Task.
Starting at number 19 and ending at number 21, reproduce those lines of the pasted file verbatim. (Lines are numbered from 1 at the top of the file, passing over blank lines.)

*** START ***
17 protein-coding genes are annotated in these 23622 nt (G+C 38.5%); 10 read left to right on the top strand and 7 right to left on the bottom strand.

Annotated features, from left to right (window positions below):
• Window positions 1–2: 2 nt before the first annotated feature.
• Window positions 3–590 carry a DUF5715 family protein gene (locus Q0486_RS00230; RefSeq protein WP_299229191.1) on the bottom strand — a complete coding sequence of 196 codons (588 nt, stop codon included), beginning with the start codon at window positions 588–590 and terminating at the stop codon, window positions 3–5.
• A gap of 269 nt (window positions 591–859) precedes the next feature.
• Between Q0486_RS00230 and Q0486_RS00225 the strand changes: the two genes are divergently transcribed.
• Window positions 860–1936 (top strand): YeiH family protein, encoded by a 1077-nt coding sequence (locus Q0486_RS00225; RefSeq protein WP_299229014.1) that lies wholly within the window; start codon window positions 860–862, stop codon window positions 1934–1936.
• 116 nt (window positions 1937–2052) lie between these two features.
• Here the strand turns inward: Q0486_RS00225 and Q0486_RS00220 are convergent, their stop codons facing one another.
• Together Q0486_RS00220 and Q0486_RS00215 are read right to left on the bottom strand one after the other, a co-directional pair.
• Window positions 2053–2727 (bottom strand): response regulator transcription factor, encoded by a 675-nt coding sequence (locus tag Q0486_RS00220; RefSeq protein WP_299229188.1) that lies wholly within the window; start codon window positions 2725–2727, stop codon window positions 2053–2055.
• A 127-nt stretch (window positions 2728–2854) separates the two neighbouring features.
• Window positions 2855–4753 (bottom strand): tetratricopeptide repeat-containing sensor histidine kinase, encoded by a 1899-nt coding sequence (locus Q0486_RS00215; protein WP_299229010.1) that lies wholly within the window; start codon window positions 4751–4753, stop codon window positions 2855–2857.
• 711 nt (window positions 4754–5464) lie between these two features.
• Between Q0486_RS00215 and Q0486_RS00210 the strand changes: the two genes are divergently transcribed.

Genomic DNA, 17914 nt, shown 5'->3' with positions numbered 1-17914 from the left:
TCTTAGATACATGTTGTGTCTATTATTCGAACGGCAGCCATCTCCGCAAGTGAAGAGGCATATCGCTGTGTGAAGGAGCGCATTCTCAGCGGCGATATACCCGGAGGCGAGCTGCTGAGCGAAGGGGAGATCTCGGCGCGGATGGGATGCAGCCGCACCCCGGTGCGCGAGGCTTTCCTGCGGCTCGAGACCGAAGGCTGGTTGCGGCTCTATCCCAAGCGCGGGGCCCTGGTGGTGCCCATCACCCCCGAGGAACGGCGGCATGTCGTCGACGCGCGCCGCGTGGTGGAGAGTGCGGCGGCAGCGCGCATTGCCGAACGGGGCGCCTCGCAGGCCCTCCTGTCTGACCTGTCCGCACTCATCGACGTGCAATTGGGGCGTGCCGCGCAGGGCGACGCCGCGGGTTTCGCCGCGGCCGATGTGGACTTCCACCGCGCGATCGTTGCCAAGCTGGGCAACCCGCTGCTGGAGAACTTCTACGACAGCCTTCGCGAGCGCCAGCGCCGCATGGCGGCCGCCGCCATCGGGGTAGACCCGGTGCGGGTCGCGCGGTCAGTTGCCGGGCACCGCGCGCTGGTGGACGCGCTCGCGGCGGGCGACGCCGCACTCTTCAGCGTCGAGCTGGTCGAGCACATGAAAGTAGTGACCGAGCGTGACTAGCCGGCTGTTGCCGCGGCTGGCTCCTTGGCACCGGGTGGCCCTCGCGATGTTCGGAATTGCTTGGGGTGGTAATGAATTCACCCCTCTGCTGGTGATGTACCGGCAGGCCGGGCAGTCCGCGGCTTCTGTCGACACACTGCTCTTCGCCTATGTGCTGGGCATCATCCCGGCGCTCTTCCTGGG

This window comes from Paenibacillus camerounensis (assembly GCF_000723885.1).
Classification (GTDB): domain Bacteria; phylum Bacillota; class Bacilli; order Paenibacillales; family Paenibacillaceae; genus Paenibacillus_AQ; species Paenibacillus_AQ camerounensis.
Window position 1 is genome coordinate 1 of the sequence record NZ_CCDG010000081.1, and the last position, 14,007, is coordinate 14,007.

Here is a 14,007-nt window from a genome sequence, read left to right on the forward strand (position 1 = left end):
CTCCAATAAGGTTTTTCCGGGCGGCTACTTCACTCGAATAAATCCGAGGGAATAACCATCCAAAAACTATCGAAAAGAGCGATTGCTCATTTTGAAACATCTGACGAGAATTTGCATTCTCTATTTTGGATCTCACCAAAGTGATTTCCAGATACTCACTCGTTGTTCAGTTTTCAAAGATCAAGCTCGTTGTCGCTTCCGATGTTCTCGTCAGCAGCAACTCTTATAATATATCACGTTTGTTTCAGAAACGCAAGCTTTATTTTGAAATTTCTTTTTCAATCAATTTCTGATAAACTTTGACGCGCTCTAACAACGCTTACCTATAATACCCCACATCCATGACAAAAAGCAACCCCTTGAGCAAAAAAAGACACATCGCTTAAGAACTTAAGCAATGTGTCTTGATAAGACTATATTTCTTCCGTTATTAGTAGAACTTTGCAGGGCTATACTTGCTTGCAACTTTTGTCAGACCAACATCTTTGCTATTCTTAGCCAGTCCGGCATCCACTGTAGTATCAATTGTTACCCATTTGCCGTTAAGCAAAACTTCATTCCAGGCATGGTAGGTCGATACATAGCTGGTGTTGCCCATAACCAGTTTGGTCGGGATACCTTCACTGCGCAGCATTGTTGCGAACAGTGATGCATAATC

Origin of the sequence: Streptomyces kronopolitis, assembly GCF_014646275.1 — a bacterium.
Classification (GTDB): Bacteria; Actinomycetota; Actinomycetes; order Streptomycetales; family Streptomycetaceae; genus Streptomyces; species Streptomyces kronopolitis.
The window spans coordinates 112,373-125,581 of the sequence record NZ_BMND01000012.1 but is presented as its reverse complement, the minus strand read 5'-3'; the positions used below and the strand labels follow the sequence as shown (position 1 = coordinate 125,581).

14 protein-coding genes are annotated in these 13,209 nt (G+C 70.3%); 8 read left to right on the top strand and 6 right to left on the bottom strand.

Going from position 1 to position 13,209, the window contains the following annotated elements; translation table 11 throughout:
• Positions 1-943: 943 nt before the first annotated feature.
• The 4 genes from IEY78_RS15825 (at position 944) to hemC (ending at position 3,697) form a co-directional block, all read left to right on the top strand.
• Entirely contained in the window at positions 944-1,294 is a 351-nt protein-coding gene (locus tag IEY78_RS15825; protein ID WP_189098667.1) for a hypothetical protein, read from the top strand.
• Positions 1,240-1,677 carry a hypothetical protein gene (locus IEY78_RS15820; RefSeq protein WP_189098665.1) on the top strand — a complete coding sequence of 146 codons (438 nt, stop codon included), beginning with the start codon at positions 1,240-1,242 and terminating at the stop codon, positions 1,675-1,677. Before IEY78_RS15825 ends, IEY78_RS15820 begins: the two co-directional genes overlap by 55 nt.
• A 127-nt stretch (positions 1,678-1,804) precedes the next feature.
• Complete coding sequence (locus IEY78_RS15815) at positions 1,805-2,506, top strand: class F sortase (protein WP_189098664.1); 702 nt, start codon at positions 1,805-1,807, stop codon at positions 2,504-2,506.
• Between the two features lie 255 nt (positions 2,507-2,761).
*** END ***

Classification (GTDB): domain Bacteria; phylum Bacillota; class Bacilli; order Paenibacillales; family Paenibacillaceae; genus Paenibacillus_AQ; species Paenibacillus_AQ camerounensis.
Window position 1 is genome coordinate 1 of the sequence record NZ_CCDG010000081.1, and the last position, 14,007, is coordinate 14,007.

Here is a 14,007-nt window from a genome sequence, read left to right on the forward strand (position 1 = left end):